Security vulnerabilities prevalent in web tutorials for PHP, javascript, etc..

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Security vulnerabilities prevalent in web tutorials for PHP, javascript, etc..

Simon Slavin-3
There’s been almost no traffic on this list this weekend so I don’t feel too bad posting something that’s not specifically about SQLite.  But a lot of us use SQLite as a back end for web-facing databases, called from PHP, and this is about PHP tutorials found on the web.

ObAcronym: "SQLi" is short for "SQL injection".

<https://www.helpnetsecurity.com/2017/04/21/programming-tutorials-vulnerabilities/>

“Thanks to our framework, we have uncovered over 100 vulnerabilities in web application code that bear a strong resemblance to vulnerable code patterns found in popular tutorials. More alarmingly, we have confirmed that 8 instances of a SQLi vulnerability present in different web applications are an outcome of code copied from a single vulnerable tutorial,” they noted. “Our results indicate that there is a substantial, if not causal, link between insecure tutorials and web application vulnerabilities.”

Moral: Web tutorials are for teaching you how a computer language works.  Don’t copy-and-paste them into production code without thinking through the consequences.  If you don’t understand what you’re doing, hire an experienced programmer.  That’s what they’re for.

Simon.
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Re: Security vulnerabilities prevalent in web tutorials for PHP, javascript, etc..

J. King-3
On April 23, 2017 4:31:42 PM EDT, Simon Slavin <[hidden email]> wrote:

>There’s been almost no traffic on this list this weekend so I don’t
>feel too bad posting something that’s not specifically about SQLite.
>But a lot of us use SQLite as a back end for web-facing databases,
>called from PHP, and this is about PHP tutorials found on the web.
>
>ObAcronym: "SQLi" is short for "SQL injection".
>
><https://www.helpnetsecurity.com/2017/04/21/programming-tutorials-vulnerabilities/>
>
>“Thanks to our framework, we have uncovered over 100 vulnerabilities in
>web application code that bear a strong resemblance to vulnerable code
>patterns found in popular tutorials. More alarmingly, we have confirmed
>that 8 instances of a SQLi vulnerability present in different web
>applications are an outcome of code copied from a single vulnerable
>tutorial,” they noted. “Our results indicate that there is a
>substantial, if not causal, link between insecure tutorials and web
>application vulnerabilities.”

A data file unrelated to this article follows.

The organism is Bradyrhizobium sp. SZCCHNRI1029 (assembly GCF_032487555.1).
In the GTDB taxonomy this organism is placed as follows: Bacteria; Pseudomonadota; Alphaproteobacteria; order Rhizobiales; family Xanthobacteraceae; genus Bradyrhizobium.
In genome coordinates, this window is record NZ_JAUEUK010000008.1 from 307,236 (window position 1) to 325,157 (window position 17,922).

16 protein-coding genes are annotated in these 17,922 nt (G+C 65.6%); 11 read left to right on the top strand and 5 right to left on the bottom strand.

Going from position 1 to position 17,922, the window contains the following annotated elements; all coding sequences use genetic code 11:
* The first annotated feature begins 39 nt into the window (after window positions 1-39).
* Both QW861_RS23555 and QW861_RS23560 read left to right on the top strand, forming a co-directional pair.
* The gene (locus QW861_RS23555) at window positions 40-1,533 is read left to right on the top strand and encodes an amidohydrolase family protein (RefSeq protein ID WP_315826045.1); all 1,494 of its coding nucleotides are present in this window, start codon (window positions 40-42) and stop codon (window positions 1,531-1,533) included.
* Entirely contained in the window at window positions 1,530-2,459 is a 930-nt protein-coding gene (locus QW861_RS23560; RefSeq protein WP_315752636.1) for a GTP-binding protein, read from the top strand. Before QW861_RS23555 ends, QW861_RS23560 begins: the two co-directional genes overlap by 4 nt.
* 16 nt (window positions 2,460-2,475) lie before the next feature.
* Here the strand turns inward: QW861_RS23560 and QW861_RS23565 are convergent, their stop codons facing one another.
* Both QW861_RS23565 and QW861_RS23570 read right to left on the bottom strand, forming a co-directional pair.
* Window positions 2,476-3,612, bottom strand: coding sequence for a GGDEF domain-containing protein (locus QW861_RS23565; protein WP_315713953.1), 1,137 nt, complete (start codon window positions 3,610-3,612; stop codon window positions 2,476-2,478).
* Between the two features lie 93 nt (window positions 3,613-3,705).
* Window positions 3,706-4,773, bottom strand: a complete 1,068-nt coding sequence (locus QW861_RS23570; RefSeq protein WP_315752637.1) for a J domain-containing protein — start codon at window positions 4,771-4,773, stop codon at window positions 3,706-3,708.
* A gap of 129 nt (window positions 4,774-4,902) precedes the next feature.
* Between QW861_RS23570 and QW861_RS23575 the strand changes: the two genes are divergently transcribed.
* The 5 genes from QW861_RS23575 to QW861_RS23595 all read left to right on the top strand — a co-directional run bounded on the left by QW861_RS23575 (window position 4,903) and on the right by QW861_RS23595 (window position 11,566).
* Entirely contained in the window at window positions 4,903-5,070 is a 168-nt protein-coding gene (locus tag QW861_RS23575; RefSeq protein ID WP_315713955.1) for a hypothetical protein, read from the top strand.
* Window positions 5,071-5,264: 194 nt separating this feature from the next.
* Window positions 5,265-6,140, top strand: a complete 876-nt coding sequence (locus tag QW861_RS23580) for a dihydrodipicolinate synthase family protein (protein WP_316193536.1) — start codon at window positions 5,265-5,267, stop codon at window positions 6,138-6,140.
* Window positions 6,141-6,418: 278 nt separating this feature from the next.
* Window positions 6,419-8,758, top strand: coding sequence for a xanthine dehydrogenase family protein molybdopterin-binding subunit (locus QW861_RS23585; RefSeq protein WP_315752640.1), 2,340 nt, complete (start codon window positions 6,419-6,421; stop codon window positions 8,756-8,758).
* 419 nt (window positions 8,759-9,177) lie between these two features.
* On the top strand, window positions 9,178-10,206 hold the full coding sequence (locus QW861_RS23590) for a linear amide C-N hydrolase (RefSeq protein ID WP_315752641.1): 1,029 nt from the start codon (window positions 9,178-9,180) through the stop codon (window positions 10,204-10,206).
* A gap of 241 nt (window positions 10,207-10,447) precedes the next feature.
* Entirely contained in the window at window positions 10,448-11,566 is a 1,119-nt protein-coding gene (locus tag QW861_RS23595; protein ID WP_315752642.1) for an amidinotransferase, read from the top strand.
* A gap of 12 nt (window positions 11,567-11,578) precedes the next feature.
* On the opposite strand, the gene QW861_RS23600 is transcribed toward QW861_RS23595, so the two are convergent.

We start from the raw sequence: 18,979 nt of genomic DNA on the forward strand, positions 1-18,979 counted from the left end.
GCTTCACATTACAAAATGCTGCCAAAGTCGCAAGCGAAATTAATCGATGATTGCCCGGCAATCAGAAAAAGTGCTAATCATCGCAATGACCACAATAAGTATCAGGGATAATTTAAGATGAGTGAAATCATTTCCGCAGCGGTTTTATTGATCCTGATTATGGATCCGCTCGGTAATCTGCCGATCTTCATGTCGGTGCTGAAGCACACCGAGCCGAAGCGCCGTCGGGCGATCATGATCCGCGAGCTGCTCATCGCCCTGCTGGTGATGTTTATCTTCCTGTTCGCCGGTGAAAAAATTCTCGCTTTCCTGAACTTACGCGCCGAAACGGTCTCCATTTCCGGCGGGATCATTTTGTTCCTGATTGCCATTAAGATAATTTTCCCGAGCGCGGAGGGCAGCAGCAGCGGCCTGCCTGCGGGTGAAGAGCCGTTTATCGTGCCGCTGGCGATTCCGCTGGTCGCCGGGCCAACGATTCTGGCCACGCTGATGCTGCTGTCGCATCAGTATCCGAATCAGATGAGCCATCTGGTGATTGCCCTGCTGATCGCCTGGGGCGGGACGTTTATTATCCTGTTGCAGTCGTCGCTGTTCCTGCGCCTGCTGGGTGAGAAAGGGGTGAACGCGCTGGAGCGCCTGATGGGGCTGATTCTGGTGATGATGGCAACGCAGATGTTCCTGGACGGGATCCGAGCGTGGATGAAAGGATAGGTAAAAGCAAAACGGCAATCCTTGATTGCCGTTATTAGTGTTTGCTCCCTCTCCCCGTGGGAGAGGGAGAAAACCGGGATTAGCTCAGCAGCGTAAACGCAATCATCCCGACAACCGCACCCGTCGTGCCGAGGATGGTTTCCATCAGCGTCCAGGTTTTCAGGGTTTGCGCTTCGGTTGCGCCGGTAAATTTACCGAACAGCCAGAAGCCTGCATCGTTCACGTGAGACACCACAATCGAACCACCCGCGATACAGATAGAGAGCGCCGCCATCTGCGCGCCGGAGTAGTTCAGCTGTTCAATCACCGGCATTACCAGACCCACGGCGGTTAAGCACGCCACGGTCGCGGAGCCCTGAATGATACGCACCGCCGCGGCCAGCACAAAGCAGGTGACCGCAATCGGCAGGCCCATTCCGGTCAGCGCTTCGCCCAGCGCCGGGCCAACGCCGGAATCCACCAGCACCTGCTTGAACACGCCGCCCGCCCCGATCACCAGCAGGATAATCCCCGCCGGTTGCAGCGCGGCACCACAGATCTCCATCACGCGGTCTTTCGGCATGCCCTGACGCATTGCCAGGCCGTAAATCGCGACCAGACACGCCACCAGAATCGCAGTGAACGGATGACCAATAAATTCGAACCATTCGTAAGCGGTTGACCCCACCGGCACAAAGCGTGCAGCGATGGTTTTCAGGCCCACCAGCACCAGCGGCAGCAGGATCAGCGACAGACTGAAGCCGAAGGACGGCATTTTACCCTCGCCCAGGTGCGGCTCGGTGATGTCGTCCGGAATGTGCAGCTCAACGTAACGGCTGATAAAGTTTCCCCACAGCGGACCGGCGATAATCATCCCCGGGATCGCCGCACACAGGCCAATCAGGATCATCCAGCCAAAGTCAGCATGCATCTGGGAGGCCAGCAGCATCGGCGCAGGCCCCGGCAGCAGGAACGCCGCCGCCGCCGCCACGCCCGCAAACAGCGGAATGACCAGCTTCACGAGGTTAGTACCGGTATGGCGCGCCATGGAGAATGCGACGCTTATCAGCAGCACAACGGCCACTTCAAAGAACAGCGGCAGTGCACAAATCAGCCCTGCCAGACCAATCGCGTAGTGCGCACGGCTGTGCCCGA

>
>Moral: Web tutorials are for teaching you how a computer language
>works.  Don’t copy-and-paste them into production code without thinking
>through the consequences.  If you don’t understand what you’re doing,
>hire an experienced programmer.  That’s what they’re for.
>
>Simon.
>_______________________________________________
>sqlite-users mailing list
>[hidden email]
>http://mailinglists.sqlite.org/cgi-bin/mailman/listinfo/sqlite-users

How depressing, that people still fail to learn the lessons of SQL injection because others fail to teach them.

I'm currently writing a PHP application which uses SQLite, and I am of course paranoid about using prepared statements; I'd love it if we could all get the basics right so that articles warning about less straightforward problems would stand out more.

Hopefully that article will reach some of those who need it. Thanks, Simon.
--
J. King
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Re: Security vulnerabilities prevalent in web tutorials for PHP, javascript, etc..

Richard Hipp-3
Recall that SQLite was original created as a Tcl (https://www.tcl.tk/)
extension.

Using TCL, the first example reported in the article would be coded like this:

  set result [db eval {SELECT count(*) FROM users WHERE userid=$_POST(newid)}]

With the TCL interface to SQLite, the code above is *not* an SQL
injection.  Because the SQL statement is enclosed in {...} the
$_POST(newid) is expanded but is passed to the SQLite parser as a
parameter.  Then before the SQL statement is run, the value in the
$_POST(newid) TCL variable is bound to the parameter with the same
name.

SQLite understands TCL-style variable names as parameters in SQL
statements, for exactly this reason.

It is still possible to get an SQL injection using the TCL interface
(for example, by enclosing the SQL statement in "..." instead of
{...}) but you almost have to try to make the error with TCL.  It are
less likely to make an SQL injection error by mistake.
--
D. Richard Hipp
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Re: Security vulnerabilities prevalent in web tutorials for PHP, javascript, etc..

Simon Slavin-3
I’m curious about binding as an idea.  I never used SQLite 1 or 2.  Was binding originally done to avoid security vulnerability or was that just the result of implementing it for some other reason ?

Looking at the work I did on other languages which use English-like commands I never used binding before SQLite.  It was always just a case of text concatenation.  But the apps I wrote were never exposed outside the company I wrote them for.  Now everything’s on the web I have to worry about J Random Hacker getting at my API.

Simon.
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Re: Security vulnerabilities prevalent in web tutorials for PHP, javascript, etc..

Richard Hipp-3
On 4/23/17, Simon Slavin <[hidden email]> wrote:
> I’m curious about binding as an idea.  I never used SQLite 1 or 2.  Was
> binding originally done to avoid security vulnerability or was that just the
> result of implementing it for some other reason ?

Binding was added to make the TCL interface work better.  Remember:
SQLite is a TCL extension that escaped into the wild.
--
D. Richard Hipp
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Re: Security vulnerabilities prevalent in web tutorials for PHP, javascript, etc..

Keith Medcalf
In reply to this post by Simon Slavin-3

> I’m curious about binding as an idea.  I never used SQLite 1 or 2.  Was
> binding originally done to avoid security vulnerability or was that just
> the result of implementing it for some other reason ?

If you are talking about things other than SQLite (which is very new to the scene as computerized DBMS goes), binding was done as a consequence of the EXEC SQL interface of most programming languages and how SQL was compiled into programming source code.